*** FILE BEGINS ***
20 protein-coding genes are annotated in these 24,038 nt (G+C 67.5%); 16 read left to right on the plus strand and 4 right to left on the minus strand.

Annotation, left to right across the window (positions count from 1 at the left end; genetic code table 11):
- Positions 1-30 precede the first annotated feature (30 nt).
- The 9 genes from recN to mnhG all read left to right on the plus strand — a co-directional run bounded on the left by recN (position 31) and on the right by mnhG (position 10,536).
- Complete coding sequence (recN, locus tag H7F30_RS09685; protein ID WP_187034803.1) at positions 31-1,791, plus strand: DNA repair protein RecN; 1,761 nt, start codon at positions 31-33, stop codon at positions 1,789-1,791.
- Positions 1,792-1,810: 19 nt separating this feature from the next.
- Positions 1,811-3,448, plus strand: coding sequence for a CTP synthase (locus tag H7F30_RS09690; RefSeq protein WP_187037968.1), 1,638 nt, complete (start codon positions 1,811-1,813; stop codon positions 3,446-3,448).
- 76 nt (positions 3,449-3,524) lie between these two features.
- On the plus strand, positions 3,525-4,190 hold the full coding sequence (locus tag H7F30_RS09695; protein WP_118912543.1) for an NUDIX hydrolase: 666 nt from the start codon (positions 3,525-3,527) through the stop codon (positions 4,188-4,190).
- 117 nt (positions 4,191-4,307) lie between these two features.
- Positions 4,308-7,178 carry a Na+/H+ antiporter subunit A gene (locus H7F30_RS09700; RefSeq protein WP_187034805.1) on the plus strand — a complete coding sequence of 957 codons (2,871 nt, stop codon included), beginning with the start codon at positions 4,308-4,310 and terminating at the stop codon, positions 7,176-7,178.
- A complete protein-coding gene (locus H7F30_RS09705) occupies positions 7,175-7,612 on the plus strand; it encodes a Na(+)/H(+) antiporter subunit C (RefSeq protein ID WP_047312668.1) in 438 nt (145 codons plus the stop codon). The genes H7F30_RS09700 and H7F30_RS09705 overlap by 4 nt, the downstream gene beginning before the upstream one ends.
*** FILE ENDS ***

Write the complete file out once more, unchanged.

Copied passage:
20 protein-coding genes are annotated in these 24,038 nt (G+C 67.5%); 16 read left to right on the plus strand and 4 right to left on the minus strand.

Annotation, left to right across the window (positions count from 1 at the left end; genetic code table 11):
- Positions 1-30 precede the first annotated feature (30 nt).
- The 9 genes from recN to mnhG all read left to right on the plus strand — a co-directional run bounded on the left by recN (position 31) and on the right by mnhG (position 10,536).
- Complete coding sequence (recN, locus tag H7F30_RS09685; protein ID WP_187034803.1) at positions 31-1,791, plus strand: DNA repair protein RecN; 1,761 nt, start codon at positions 31-33, stop codon at positions 1,789-1,791.
- Positions 1,792-1,810: 19 nt separating this feature from the next.
- Positions 1,811-3,448, plus strand: coding sequence for a CTP synthase (locus tag H7F30_RS09690; RefSeq protein WP_187037968.1), 1,638 nt, complete (start codon positions 1,811-1,813; stop codon positions 3,446-3,448).
- 76 nt (positions 3,449-3,524) lie between these two features.
- On the plus strand, positions 3,525-4,190 hold the full coding sequence (locus tag H7F30_RS09695; protein WP_118912543.1) for an NUDIX hydrolase: 666 nt from the start codon (positions 3,525-3,527) through the stop codon (positions 4,188-4,190).
- 117 nt (positions 4,191-4,307) lie between these two features.
- Positions 4,308-7,178 carry a Na+/H+ antiporter subunit A gene (locus H7F30_RS09700; RefSeq protein WP_187034805.1) on the plus strand — a complete coding sequence of 957 codons (2,871 nt, stop codon included), beginning with the start codon at positions 4,308-4,310 and terminating at the stop codon, positions 7,176-7,178.
- A complete protein-coding gene (locus H7F30_RS09705) occupies positions 7,175-7,612 on the plus strand; it encodes a Na(+)/H(+) antiporter subunit C (RefSeq protein ID WP_047312668.1) in 438 nt (145 codons plus the stop codon). The genes H7F30_RS09700 and H7F30_RS09705 overlap by 4 nt, the downstream gene beginning before the upstream one ends.